| Apr 12, 2007

Feature Article - April 12, 2007

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Feature Article - April 12, 2007

Honouring and understanding their memoriesby Melanie Rosenblath

I have been blessed with friends from around the world, many with military backgrounds. They've fought with the armies of many nations, in conflicts from West Africa to Central Europe to the Middle East. They've seen terrible and beautiful things, things that defy explanation. Without fail, these experiences have changed them - they're quieter, more aware. They're haunted by dreams and memories, and they're more appreciative of life having born witness to the realities of death. They know something - something that I will never know, as hard as I listen and as much as I want to understand.


Charles Adam Gregg was my great-great-uncle. He died at Vimy Ridge on the 17th of April 1917 at the age of 20. When Charlie enlisted in the army in 1916, the world was very different - I cannot imagine what he was like, how he thought, what he dreamed or hoped or loved. I know little about him and the world has forgotten about him, save a few letters and medals. He joined the army and left to fight a war that no one understood. In an instant, the world must have become so small – the horrific capabilities of mankind standing in sharp contrast to his life in Vennachar. I often wonder how he felt, what he thought - but I'll never know. No one will.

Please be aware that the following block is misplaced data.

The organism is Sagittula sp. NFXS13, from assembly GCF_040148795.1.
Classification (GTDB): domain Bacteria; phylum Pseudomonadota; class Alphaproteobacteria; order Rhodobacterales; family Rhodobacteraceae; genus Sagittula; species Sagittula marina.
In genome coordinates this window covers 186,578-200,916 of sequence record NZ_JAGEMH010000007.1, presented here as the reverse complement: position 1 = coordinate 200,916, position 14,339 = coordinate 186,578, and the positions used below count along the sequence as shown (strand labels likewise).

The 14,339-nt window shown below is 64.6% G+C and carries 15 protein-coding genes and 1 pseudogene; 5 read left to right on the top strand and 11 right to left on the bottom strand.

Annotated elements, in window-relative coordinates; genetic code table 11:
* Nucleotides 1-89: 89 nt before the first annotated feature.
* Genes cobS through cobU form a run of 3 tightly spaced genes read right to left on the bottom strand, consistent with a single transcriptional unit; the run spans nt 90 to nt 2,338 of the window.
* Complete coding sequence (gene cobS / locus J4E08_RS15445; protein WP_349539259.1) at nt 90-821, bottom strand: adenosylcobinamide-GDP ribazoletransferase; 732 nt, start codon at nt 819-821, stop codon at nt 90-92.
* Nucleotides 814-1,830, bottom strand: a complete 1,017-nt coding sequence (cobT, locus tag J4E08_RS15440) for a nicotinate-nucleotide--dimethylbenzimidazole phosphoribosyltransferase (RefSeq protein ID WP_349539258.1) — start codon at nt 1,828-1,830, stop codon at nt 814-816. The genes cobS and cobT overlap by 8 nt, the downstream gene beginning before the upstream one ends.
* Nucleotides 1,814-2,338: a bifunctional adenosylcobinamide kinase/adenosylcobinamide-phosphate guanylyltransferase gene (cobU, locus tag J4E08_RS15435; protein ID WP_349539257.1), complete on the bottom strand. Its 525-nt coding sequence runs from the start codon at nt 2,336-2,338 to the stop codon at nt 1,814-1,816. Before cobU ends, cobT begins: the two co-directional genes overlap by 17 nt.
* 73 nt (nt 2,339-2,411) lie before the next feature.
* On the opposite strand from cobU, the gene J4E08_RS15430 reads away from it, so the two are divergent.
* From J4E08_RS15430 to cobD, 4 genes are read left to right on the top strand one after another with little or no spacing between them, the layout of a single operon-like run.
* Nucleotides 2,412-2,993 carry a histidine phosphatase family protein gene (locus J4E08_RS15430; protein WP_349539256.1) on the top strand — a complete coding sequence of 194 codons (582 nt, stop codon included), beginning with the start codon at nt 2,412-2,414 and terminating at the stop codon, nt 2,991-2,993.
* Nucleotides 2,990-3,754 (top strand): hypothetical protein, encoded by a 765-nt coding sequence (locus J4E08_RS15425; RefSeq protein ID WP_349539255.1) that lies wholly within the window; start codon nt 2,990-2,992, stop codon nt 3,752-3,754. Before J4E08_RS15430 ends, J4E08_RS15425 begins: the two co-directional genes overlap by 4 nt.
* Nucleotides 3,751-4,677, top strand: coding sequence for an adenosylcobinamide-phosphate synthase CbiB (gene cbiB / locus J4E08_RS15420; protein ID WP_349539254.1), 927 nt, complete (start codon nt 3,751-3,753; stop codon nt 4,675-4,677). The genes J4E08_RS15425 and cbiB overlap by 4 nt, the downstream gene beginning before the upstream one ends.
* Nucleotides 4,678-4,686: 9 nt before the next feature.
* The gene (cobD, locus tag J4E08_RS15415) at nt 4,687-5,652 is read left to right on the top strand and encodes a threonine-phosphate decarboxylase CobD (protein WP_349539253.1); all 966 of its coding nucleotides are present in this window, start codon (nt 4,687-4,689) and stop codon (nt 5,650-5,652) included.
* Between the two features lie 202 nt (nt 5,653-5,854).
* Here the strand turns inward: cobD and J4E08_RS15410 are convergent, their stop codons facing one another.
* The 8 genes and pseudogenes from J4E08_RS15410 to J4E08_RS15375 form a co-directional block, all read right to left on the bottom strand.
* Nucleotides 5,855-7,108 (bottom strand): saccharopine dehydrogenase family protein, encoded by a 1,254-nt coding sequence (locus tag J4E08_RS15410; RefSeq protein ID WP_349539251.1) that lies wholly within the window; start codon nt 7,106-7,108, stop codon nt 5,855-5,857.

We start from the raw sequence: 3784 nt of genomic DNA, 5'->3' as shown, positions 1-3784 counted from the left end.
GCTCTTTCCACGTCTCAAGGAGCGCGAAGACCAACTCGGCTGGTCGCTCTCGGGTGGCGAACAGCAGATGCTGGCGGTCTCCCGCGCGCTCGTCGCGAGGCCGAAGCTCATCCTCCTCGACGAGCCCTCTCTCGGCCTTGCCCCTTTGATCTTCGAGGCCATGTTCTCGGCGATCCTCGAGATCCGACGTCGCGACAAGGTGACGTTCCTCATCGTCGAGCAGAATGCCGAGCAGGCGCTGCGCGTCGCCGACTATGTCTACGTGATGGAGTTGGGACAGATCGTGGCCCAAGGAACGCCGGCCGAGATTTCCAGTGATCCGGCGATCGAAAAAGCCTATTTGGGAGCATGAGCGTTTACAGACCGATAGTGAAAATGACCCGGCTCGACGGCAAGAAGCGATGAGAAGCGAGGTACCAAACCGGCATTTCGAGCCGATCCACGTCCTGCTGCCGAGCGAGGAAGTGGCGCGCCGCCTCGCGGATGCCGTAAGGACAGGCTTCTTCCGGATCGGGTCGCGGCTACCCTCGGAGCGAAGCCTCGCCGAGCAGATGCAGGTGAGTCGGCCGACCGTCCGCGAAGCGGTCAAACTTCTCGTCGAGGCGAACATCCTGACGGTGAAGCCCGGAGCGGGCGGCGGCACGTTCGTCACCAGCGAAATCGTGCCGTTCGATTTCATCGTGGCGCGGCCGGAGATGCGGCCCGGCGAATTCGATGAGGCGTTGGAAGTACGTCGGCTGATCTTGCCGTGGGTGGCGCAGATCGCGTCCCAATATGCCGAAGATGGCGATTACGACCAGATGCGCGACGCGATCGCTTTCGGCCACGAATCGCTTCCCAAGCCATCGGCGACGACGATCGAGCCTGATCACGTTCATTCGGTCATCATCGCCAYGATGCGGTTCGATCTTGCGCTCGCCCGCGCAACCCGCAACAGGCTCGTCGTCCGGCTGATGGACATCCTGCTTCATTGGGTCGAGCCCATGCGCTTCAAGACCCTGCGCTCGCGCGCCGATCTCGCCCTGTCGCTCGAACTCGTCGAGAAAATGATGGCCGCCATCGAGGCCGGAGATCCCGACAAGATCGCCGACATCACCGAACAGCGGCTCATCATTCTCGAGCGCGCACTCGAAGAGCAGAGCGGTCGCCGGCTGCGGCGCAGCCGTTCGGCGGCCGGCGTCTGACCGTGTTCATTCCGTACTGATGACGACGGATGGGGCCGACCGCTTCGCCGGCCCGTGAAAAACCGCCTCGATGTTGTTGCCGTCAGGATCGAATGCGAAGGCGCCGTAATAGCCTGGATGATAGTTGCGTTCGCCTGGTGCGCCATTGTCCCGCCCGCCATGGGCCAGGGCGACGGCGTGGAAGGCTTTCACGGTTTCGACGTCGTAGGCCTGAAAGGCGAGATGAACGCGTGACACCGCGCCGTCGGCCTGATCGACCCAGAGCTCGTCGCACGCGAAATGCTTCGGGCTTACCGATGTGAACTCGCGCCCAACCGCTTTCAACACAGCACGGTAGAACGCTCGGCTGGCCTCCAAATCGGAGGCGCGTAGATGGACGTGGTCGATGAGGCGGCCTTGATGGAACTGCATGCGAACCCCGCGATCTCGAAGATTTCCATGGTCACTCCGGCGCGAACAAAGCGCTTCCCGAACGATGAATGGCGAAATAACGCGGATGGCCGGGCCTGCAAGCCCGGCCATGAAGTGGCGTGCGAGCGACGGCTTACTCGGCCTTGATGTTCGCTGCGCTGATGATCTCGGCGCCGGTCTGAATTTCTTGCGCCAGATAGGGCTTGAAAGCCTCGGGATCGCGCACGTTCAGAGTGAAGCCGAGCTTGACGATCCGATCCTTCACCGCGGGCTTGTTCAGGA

When we speak of those who go to war, we often refer to "sacrifice". I wonder if Charlie imagined that he would never come home again. I wonder if he took a last look at the barn, at his mother, committing those images to memory. John Leslie Ball, a life-long friend and neighbour, took the courageous journey with him. Letters home indicate that they spent their last days together in the same trench. John lost his life at Vimy Ridge just a few days prior to Charlie's death. I will never know Charlie nor John. Those who did know them were robbed of their brother, son and friend. It has been said that more people died in conflict in the twentieth century than any other in history - a sad statistic of which none of us can be proud. Humankind did not achieve peace in Charlie's or John's lifetime, and it's unlikely that it will in mine. Throughout time, and throughout these conflicts, young men and women continue to join the military and fight our wars, and inevitably some will lose their lives in doing so. It is essential that I, and all of us, remember Charlie and John and their historical and modern peers. While we may not agree with the politics or the spin, we owe it to them to remember and respect. Charlie and John's war ended nearly a century ago, but perhaps not much has changed - the sacrifice that they and their families made certainly has not. And so, I will remember. I will remember that they left Vennachar for the other side of the world, and were confronted with realities that they couldn't have imagined. I will remember that it was in this chaos that they died, and were laid to rest. I will remember for them that the world is capable of greatness, and I will hope that they didn't lose faith in this at Vimy Ridge. I will remember that the events of Vimy Ridge devastated families and a community. More than anything, I will honour their memories and try to understand. Viewing them through the modern lens of friends that have endured these horrors makes it much easier, and infinitely more heartbreaking.

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